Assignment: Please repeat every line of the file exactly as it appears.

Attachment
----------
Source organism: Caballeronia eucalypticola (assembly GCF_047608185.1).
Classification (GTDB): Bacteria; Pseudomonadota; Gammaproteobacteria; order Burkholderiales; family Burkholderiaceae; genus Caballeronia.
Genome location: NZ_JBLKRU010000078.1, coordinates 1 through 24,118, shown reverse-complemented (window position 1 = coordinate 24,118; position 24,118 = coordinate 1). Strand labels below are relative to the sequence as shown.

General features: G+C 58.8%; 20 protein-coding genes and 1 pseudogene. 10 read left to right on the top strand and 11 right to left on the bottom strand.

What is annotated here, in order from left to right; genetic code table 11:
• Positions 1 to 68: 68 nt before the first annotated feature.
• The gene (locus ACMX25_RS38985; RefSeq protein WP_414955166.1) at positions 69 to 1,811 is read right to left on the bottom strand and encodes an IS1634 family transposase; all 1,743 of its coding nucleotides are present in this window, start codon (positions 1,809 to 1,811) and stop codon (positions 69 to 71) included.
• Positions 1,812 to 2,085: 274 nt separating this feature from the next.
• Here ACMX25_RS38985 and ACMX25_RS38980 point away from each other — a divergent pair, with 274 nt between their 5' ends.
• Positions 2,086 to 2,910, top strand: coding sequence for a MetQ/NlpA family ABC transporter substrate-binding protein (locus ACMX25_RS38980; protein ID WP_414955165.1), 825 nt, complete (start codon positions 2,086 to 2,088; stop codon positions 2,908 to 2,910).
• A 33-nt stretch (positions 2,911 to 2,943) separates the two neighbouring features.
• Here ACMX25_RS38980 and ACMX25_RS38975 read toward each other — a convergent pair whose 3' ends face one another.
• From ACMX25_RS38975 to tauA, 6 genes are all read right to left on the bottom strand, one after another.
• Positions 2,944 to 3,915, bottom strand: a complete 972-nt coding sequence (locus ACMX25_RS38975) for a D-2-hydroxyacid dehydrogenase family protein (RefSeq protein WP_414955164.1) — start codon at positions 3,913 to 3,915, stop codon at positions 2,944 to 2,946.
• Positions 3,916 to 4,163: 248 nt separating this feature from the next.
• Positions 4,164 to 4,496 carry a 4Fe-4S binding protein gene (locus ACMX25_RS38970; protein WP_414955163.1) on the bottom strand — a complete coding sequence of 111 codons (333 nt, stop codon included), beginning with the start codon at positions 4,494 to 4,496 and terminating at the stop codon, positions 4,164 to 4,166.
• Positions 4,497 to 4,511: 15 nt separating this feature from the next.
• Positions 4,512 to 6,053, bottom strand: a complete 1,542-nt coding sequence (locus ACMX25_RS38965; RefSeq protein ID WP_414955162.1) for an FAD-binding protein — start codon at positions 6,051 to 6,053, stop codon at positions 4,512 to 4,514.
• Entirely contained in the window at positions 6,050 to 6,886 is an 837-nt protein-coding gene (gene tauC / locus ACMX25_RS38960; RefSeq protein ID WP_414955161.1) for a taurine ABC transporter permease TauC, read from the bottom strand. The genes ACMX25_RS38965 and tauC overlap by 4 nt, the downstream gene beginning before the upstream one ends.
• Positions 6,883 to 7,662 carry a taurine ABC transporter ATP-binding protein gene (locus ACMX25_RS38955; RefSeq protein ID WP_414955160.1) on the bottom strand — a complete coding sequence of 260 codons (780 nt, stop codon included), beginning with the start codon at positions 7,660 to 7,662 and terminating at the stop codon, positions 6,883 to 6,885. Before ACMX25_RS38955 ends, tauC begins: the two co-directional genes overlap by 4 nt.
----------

Source organism: Caballeronia eucalypticola (assembly GCF_047608185.1).
Classification (GTDB): Bacteria; Pseudomonadota; Gammaproteobacteria; order Burkholderiales; family Burkholderiaceae; genus Caballeronia.
Genome location: NZ_JBLKRU010000078.1, coordinates 1 through 24,118, shown reverse-complemented (window position 1 = coordinate 24,118; position 24,118 = coordinate 1). Strand labels below are relative to the sequence as shown.

General features: G+C 58.8%; 20 protein-coding genes and 1 pseudogene. 10 read left to right on the top strand and 11 right to left on the bottom strand.

What is annotated here, in order from left to right; genetic code table 11:
• Positions 1 to 68: 68 nt before the first annotated feature.
• The gene (locus ACMX25_RS38985; RefSeq protein WP_414955166.1) at positions 69 to 1,811 is read right to left on the bottom strand and encodes an IS1634 family transposase; all 1,743 of its coding nucleotides are present in this window, start codon (positions 1,809 to 1,811) and stop codon (positions 69 to 71) included.
• Positions 1,812 to 2,085: 274 nt separating this feature from the next.
• Here ACMX25_RS38985 and ACMX25_RS38980 point away from each other — a divergent pair, with 274 nt between their 5' ends.
• Positions 2,086 to 2,910, top strand: coding sequence for a MetQ/NlpA family ABC transporter substrate-binding protein (locus ACMX25_RS38980; protein ID WP_414955165.1), 825 nt, complete (start codon positions 2,086 to 2,088; stop codon positions 2,908 to 2,910).
• A 33-nt stretch (positions 2,911 to 2,943) separates the two neighbouring features.
• Here ACMX25_RS38980 and ACMX25_RS38975 read toward each other — a convergent pair whose 3' ends face one another.
• From ACMX25_RS38975 to tauA, 6 genes are all read right to left on the bottom strand, one after another.
• Positions 2,944 to 3,915, bottom strand: a complete 972-nt coding sequence (locus ACMX25_RS38975) for a D-2-hydroxyacid dehydrogenase family protein (RefSeq protein WP_414955164.1) — start codon at positions 3,913 to 3,915, stop codon at positions 2,944 to 2,946.
• Positions 3,916 to 4,163: 248 nt separating this feature from the next.
• Positions 4,164 to 4,496 carry a 4Fe-4S binding protein gene (locus ACMX25_RS38970; protein WP_414955163.1) on the bottom strand — a complete coding sequence of 111 codons (333 nt, stop codon included), beginning with the start codon at positions 4,494 to 4,496 and terminating at the stop codon, positions 4,164 to 4,166.
• Positions 4,497 to 4,511: 15 nt separating this feature from the next.
• Positions 4,512 to 6,053, bottom strand: a complete 1,542-nt coding sequence (locus ACMX25_RS38965; RefSeq protein ID WP_414955162.1) for an FAD-binding protein — start codon at positions 6,051 to 6,053, stop codon at positions 4,512 to 4,514.
• Entirely contained in the window at positions 6,050 to 6,886 is an 837-nt protein-coding gene (gene tauC / locus ACMX25_RS38960; RefSeq protein ID WP_414955161.1) for a taurine ABC transporter permease TauC, read from the bottom strand. The genes ACMX25_RS38965 and tauC overlap by 4 nt, the downstream gene beginning before the upstream one ends.
• Positions 6,883 to 7,662 carry a taurine ABC transporter ATP-binding protein gene (locus ACMX25_RS38955; RefSeq protein ID WP_414955160.1) on the bottom strand — a complete coding sequence of 260 codons (780 nt, stop codon included), beginning with the start codon at positions 7,660 to 7,662 and terminating at the stop codon, positions 6,883 to 6,885. Before ACMX25_RS38955 ends, tauC begins: the two co-directional genes overlap by 4 nt.